Tax credits can be granted for a wide variety of reasons, and can be extended to cover a broad spectrum of taxes. A tax credit can serve as a form of recognition of taxes that have already been paid, to provide a subsidy to the legal entity who is receiving the tax credit, or in order to serve as a method of encouragement to particular behaviors or to entice an investment.
Depending on the tax system under which the tax credits are granted, the tax credit may or may not be refundable, depending on whether or not the tax credit exceeds the respective tax. Different tax systems may be designed to grant a tax credit to businesses or to individuals, and these tax credits can vary according to the type of credit that is offered.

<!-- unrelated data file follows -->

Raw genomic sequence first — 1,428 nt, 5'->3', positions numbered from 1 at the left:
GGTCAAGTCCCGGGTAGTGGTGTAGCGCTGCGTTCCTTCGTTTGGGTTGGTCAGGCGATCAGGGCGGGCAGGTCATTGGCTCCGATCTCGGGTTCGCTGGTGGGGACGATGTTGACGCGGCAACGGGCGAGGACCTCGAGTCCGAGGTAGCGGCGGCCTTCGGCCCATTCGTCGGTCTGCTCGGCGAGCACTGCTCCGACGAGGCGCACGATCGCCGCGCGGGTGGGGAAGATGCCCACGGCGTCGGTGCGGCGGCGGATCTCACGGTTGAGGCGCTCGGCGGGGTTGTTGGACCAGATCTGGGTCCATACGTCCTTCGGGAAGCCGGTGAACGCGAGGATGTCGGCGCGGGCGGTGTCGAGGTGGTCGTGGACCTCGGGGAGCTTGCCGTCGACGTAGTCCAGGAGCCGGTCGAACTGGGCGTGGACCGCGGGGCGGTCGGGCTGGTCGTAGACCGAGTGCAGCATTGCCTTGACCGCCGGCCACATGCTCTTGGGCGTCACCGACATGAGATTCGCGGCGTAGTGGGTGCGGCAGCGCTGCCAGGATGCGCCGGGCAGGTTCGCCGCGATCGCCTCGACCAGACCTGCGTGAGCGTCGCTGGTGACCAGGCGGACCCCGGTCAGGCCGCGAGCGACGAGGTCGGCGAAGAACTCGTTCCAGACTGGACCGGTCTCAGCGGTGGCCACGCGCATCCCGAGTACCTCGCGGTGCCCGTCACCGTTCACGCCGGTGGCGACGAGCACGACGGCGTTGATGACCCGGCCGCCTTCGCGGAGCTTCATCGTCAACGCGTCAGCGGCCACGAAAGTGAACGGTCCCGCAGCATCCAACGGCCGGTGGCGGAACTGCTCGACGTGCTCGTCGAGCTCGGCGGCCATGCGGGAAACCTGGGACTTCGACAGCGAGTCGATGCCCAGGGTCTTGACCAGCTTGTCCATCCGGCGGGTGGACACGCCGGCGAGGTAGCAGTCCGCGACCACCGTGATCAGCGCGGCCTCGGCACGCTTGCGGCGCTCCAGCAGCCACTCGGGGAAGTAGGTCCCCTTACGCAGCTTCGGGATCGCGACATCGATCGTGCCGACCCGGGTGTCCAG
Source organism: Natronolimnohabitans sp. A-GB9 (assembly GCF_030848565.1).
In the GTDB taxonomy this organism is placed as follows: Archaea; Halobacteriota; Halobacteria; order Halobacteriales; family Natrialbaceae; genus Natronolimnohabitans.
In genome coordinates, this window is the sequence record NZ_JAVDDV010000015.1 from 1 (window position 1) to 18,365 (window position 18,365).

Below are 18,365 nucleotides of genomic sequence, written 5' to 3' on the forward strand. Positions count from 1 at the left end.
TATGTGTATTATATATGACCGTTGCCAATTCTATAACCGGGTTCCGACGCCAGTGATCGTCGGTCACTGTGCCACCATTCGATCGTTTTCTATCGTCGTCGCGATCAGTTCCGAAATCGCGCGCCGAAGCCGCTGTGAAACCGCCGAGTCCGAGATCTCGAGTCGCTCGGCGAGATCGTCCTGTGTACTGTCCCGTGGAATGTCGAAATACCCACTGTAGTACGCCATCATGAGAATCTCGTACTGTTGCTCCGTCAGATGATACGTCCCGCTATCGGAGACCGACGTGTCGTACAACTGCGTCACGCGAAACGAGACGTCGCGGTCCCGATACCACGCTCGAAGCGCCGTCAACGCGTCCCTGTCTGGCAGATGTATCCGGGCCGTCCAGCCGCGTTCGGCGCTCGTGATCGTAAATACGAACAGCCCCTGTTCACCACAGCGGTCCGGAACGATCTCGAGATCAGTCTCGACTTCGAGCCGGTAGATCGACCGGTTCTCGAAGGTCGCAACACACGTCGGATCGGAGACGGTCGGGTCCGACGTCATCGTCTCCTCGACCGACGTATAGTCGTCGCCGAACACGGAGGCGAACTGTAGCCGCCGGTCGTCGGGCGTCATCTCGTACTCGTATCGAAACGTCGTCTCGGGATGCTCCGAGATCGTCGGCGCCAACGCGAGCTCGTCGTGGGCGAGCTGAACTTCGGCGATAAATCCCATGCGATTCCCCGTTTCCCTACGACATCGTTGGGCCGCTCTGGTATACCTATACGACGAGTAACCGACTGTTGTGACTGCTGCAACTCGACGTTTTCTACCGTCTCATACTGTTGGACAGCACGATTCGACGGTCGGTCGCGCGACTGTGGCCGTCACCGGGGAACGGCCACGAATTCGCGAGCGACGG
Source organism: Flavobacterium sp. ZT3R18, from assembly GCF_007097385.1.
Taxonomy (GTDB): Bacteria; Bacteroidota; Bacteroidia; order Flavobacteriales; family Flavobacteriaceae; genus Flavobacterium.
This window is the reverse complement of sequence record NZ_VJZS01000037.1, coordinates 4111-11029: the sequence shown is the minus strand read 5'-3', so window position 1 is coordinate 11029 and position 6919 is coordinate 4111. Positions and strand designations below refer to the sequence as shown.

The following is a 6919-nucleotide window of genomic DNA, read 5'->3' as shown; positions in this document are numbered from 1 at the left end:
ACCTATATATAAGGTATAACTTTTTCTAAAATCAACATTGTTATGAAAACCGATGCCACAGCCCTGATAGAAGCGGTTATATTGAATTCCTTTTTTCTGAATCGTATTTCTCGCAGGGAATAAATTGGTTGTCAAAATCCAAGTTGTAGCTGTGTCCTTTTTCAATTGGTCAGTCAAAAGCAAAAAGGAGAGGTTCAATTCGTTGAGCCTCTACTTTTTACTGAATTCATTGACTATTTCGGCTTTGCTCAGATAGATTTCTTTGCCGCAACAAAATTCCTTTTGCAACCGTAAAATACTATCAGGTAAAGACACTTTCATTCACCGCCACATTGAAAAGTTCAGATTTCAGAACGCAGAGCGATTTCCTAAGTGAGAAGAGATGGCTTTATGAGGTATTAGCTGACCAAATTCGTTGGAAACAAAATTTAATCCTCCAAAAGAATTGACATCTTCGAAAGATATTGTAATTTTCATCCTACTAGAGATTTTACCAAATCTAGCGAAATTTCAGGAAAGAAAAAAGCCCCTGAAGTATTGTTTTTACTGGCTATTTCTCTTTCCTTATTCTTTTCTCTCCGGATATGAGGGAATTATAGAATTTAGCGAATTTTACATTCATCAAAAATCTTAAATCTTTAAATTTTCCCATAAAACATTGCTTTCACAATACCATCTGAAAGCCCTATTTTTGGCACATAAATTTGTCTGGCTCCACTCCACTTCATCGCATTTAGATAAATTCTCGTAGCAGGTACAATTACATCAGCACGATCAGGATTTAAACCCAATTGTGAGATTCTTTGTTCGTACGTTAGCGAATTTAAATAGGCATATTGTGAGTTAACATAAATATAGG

Under most tax systems, taxes that are paid indirectly, such as withholding taken out of income checks are considered tax credits, rather than being known as prepayments. The most common tax credits are payroll withholding of income tax (also known as PAYE), withholding of tax at the source of payment to non-residents, and input tax credits that are associated with a value added tax.
A tax credit is designed to provide financial compensation for a choice that has been made, or to subsidize particular course of action, such as a child tax credit, a tax credit to individuals who have completed an adoption, an earned income tax credit, a tax credit to foster retirement savings, or a variety of other tax credits.